Nate Gerry didn't have to wait long to find out what the Eagles' plans were for him last year. After calling the University of Nebraska safety to inform him that they were about to take him in the fifth round of the 2017 NFL draft, they called him back five minutes later and informed him that, oh, by the way, they were switching him to linebacker.
"I wasn't totally surprised,'' Gerry said Monday. "A couple of other teams had kind of mentioned it to me before the draft. So, I was prepared for the possibility. It was going to depend on where I went and the fit and the scheme.''
The position switch seems to be working out pretty well for Gerry. After earning his keep on special teams as a rookie, Gerry finds himself in the thick of the battle for the starting weakside linebacker job this summer, with Corey Nelson and Kamu Grugier-Hill, following Mychal Kendricks' release in May.
Gerry, Nelson and Grugier-Hill have a combined six career starts – five by Nelson and one by Gerry, who started the Eagles' Week 17 game against Dallas.
Regardless of which one wins the WILL job, all of them will be key components of Dave Fipp's special teams.
Grugier-Hill led the Eagles in special-teams tackles last season. Gerry, who played in 10 games after spending the first six weeks of the season on the Eagles' practice squad, finished sixth.
Nelson, who was signed by the Eagles in March, had been a special-teams standout with the Broncos.
Gerry got a lot of first-team reps at all three linebacker spots during the Eagles' spring OTAs and is getting quite a few at WILL in the first two weeks of training camp.
"That helped me tremendously,'' Gerry said of the spring reps. "We were down a lot of people in the spring. So, being able to understand all of the [linebacker] positions and get reps at all of the positions was invaluable.
"I was able to understand the overall defensive scheme. I was able to see the offense from different angles, different views. That's helped me play not just one spot, but multiple spots. In this league, you can't be a one-trick pony. You've got to be able to do multiple things.''
Defensive coordinator Jim Schwartz is a big proponent of versatility. He likes safeties who can play corner, corners who can play inside and outside, and linebackers who can play SAM (strong side), MIKE (middle), and WILL.
Given middle linebacker Jordan Hicks' struggles to stay healthy – he has missed 20 of the Eagles' 51 games in his first three years – that's fairly important.
"The thing about our [linebacker] room is that we do have a lot of guys that are versatile, that can play multiple positions,'' Gerry said. "It brings out the competitiveness in you every day. If one guy is making a lot of plays, you want to do the same.''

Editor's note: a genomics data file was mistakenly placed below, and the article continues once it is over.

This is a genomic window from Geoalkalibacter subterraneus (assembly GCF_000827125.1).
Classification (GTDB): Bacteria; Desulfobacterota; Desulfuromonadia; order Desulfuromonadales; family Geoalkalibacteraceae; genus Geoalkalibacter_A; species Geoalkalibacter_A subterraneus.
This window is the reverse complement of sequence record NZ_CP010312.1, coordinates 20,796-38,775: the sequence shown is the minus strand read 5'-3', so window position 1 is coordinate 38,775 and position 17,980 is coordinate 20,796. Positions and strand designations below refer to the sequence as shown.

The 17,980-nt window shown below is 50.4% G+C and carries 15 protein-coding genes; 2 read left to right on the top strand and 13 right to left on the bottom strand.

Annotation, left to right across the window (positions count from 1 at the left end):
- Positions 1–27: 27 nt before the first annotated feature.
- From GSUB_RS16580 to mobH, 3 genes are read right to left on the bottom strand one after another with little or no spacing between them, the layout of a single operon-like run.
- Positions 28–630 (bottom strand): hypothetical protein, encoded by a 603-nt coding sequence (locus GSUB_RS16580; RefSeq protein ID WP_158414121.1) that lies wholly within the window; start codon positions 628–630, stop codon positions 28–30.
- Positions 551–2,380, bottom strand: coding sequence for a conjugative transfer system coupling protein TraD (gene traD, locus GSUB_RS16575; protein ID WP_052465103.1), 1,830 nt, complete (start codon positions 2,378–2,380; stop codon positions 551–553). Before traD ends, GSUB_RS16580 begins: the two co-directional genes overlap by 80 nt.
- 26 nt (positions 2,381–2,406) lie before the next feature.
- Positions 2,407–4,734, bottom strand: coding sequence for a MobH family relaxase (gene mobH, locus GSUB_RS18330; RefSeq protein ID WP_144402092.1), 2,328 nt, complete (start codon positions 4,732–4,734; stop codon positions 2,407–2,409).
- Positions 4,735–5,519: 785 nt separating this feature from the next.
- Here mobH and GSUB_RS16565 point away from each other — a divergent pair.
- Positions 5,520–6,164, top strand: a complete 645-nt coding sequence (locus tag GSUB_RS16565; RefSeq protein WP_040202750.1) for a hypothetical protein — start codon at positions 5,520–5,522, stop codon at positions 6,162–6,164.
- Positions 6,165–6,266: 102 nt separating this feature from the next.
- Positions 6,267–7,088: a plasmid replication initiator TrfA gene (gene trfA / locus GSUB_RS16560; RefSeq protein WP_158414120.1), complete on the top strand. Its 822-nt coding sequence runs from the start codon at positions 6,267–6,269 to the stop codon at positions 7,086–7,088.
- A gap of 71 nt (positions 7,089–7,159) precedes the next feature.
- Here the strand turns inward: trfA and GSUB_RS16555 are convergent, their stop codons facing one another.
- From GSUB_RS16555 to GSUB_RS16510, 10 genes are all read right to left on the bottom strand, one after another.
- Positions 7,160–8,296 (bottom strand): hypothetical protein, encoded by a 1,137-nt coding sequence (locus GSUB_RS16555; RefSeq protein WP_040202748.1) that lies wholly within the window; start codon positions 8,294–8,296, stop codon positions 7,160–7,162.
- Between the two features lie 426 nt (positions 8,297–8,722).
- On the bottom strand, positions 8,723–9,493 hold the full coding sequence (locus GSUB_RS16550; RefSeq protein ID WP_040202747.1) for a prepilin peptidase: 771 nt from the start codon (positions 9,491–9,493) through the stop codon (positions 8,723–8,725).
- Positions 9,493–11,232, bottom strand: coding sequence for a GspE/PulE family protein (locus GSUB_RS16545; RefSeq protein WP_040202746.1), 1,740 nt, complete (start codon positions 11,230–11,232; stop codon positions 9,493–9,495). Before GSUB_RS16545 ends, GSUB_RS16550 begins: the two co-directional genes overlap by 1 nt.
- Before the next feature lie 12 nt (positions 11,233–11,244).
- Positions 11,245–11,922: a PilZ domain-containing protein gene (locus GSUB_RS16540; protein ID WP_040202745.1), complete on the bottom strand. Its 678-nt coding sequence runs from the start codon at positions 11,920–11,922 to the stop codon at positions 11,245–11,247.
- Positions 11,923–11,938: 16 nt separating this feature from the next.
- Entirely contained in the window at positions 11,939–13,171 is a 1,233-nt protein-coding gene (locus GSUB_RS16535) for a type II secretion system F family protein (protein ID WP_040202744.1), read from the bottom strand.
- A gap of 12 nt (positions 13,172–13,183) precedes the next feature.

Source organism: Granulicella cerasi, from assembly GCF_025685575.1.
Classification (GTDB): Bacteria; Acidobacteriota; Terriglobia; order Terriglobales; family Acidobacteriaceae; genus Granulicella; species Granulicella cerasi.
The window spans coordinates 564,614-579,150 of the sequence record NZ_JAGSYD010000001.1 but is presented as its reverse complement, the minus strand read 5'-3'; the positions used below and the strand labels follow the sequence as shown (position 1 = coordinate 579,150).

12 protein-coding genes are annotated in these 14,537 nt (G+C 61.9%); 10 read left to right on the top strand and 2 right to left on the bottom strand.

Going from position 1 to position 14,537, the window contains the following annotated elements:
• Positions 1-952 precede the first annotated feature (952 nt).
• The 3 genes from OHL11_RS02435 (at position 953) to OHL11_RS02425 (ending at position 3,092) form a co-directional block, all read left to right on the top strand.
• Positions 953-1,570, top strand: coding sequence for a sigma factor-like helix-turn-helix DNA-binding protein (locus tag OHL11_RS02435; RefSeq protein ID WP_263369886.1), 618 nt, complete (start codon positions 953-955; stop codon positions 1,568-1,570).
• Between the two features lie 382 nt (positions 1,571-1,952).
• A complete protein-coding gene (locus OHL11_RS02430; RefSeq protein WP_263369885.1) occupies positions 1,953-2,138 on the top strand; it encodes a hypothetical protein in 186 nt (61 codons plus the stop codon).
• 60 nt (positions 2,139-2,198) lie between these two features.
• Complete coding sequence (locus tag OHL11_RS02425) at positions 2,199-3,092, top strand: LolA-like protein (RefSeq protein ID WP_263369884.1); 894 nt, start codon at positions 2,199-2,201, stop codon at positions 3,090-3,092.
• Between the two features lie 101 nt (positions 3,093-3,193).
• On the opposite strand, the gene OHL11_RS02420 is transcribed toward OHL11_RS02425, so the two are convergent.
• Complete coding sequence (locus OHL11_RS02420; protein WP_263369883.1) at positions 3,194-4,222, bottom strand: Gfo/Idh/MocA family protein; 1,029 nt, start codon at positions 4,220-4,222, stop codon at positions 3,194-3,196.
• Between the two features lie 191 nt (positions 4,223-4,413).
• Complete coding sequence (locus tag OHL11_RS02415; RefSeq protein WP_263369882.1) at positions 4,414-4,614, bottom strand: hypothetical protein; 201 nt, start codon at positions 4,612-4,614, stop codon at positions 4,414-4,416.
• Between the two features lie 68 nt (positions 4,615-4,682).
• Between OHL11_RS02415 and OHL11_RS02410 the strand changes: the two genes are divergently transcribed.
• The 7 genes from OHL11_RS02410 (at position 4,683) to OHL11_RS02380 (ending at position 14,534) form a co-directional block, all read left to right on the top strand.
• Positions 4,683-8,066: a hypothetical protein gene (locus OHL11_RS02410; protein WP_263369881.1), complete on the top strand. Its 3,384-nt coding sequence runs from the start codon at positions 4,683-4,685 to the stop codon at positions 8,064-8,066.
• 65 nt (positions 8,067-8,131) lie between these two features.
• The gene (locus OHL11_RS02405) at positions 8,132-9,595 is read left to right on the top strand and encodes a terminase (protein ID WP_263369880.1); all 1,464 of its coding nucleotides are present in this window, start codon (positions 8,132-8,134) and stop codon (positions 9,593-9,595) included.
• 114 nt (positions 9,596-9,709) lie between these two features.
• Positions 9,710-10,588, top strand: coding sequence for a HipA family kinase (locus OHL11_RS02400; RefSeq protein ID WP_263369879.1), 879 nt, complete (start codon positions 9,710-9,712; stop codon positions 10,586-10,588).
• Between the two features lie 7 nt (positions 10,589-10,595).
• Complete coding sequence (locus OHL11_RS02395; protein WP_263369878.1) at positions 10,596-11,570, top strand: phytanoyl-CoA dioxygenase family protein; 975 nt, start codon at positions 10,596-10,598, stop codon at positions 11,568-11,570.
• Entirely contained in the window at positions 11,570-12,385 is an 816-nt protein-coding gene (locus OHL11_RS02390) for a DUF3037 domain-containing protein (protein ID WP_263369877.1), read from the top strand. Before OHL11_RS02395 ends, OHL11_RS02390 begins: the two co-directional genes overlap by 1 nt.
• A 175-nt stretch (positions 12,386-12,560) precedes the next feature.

In making the switch from college safety to pro linebacker, Gerry has had to master a new position and reshape his body. He weighed 215 pounds at the NFL combine before the draft and played last season at about 220. He added 10 pounds of muscle in the offseason.
Gerry said he was on a 4,200-calories-per-day regimen and spent a lot of extra time in the weight room.
"I still run,'' he said, "but not as much as I did at [defensive back]. You've got more space to cover [as a safety]. So, I wasn't running as much. Did more sprints and short-area drills and things like that, which are more conducive [to linebacker].
Even with the extra weight, Gerry said he's probably faster than he was as a 215-pound safety who ran a 4.58 40 at the combine.
"The offseason treated me well,'' he said.
Just watching him in practice, there's a night-and-day difference in his comfort level between last summer and this summer. He reacts to things faster. He takes better angles to the ball. He is better at slipping blocks. He is holding his own with bigger tight ends in coverage.
"It's been a pretty smooth transition,'' Gerry said. "I understand the game of football pretty well. At Nebraska, I was one of the guys making the calls in the secondary. I understand run fits and things like that. So, that helped me with the transition.''
"He's made huge strides,'' linebacker Nigel Bradham said. "The weight he's put on. The way he's learned each and every position. He's very versatile. You can put him at any spot.
"For him to be able to learn that and do that in the short amount of time he's been here, and gain that weight and change his style of play, that's impressive.''
Kendricks was one of the league's most athletic linebackers, but he wasn't an instinctive player and never earned Schwartz's trust.
Safety Malcolm Jenkins said he has been impressed by how effectively Gerry has made the safety-to-linebacker switch.
"He hasn't looked out of place since he's been here,'' Jenkins said. "It's looked like it's his natural position. I think it's a good move for him and for us.
"His skill set is something we can take advantage of. You don't feel stressed when he's matched up against tight ends. We're not going to feel stressed when we're in our base package playing a team like the Redskins, who have two really good tight ends.''